it cut with the minimal amount of pressure. It’s the constant flexing
that hardens and breaks the blades. The company recommends cutting at
a 45 degree angle to the blade - left or right - and only minimal use
straight on. If possible, do not pull against the back of the blade.
Lynn Salcetti: For those of you who use the Taurus II, here are some helpful
tips that I received from the Gemini Company: If you live in an area that
has hard water, add up to half a cup of vinegar to the waterbath to eliminate
calcium buildup and increase bearing life. Add a couple of drops of detergent
to the water to keep your saw running smoothly. Empty the waterbath after
a day’s use. (This is not absolutely necessary, but it helps the
life of the parts if the water is changed frequently.) Add ice to the
left side of the waterbath.
Clean the saw on a regular basis by adding a liberal amount of detergent
to the water and let the saw run for a few minutes. Rinse well.
Lois Myers: To preserve lines when using a saw to cut your glass, draw
out your cut lines on the glass with a permanent marker. Let the ink line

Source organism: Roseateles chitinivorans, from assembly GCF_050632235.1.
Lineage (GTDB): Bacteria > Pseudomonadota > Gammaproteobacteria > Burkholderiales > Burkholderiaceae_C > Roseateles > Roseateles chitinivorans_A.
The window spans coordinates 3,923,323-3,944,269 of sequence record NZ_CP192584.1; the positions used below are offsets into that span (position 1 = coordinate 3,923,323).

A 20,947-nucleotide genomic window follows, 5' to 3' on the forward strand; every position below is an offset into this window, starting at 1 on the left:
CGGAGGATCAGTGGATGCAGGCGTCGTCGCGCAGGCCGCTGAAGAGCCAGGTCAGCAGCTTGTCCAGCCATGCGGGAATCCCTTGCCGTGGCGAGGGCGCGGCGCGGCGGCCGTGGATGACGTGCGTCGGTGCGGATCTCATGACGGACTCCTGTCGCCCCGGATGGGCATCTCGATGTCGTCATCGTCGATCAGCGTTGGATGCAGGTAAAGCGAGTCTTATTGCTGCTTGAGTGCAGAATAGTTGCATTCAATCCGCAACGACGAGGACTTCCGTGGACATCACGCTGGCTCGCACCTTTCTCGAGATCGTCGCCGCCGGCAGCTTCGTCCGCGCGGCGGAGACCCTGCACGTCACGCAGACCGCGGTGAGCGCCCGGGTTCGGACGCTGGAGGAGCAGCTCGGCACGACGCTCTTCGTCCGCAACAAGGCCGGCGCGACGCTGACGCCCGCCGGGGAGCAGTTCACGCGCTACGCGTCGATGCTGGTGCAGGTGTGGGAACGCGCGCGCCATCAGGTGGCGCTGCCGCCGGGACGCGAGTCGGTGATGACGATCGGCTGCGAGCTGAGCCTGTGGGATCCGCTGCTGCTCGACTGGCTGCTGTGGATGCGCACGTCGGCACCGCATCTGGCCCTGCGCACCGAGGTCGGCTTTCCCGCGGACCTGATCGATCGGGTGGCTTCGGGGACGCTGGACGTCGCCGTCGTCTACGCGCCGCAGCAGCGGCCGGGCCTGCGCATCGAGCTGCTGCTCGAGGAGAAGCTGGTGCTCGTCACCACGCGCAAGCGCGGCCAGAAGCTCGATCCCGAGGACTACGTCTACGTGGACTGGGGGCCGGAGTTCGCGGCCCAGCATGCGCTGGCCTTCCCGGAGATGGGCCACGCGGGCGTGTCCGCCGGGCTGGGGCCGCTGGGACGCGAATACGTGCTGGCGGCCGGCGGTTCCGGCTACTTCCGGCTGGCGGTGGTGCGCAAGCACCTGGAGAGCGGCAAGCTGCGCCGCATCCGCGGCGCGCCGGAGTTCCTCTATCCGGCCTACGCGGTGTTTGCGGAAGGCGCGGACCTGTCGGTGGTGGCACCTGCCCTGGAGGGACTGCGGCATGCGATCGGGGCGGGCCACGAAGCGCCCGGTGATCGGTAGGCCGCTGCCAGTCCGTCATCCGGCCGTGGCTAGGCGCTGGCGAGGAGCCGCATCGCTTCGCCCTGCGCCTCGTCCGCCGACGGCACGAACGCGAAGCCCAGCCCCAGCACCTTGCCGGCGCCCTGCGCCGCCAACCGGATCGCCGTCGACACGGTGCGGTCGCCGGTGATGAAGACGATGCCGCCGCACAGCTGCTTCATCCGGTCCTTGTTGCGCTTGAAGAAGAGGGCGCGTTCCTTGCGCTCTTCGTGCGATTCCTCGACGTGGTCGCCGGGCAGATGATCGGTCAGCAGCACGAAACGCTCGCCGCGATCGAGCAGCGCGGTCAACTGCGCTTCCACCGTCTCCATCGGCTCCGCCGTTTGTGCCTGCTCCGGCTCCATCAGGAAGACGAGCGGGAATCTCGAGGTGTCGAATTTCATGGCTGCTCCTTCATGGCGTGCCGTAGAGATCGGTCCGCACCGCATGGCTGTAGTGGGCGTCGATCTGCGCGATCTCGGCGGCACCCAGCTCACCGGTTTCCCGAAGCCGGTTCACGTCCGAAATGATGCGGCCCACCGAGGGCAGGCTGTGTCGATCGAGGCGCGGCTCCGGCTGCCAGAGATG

dry and then go over the line with Chapstick! The Chapstick works well
and is so clean and easy to use compared to Vaseline or Markstay.
Walt Boepple: As I was trying to glue pattern pieces onto glass, I spotted
a bottle 27
of rubber cement on my work bench. I took a liberal dip with the brush
and put it all over the edge of a pattern piece and the glass. It really
worked well! The rubber cement formed enough of a dam to stop most of
the saw’s water from lifting the pattern from the glass and yet
it didn’t plug up the saw.
David Crawcour: When using a bandsaw, the line drawn around a template
is washed away by the coolant and so the cutting line is lost. What I
have found to alleviate the ensuing frustration is, after marking the
glass, cover it with a good quality of transparent tape. The one I use
is described as thick, strong, waterproof, tough polyethylene tape. It
is easy to remove after the cutting operation.”
Susan Slack: I use a product called Mark-stay to keep lines on my glass
when using the saw and/or the grinder. It comes in a small jar and costs
Walt Makos: By adapting a Sears Craftsman 1/3 HP band saw, I saved the
cost of a glass ring saw. After installing a 54” diamond blade and
a ground fault interrupter (to eliminate any electrical hazard), I set
up a drip system to keep the blade wet and then I placed the saw in a
plastic container to help eliminate splashing water. If you plan to try
this adaptation, make sure that the blade you buy is compatible with this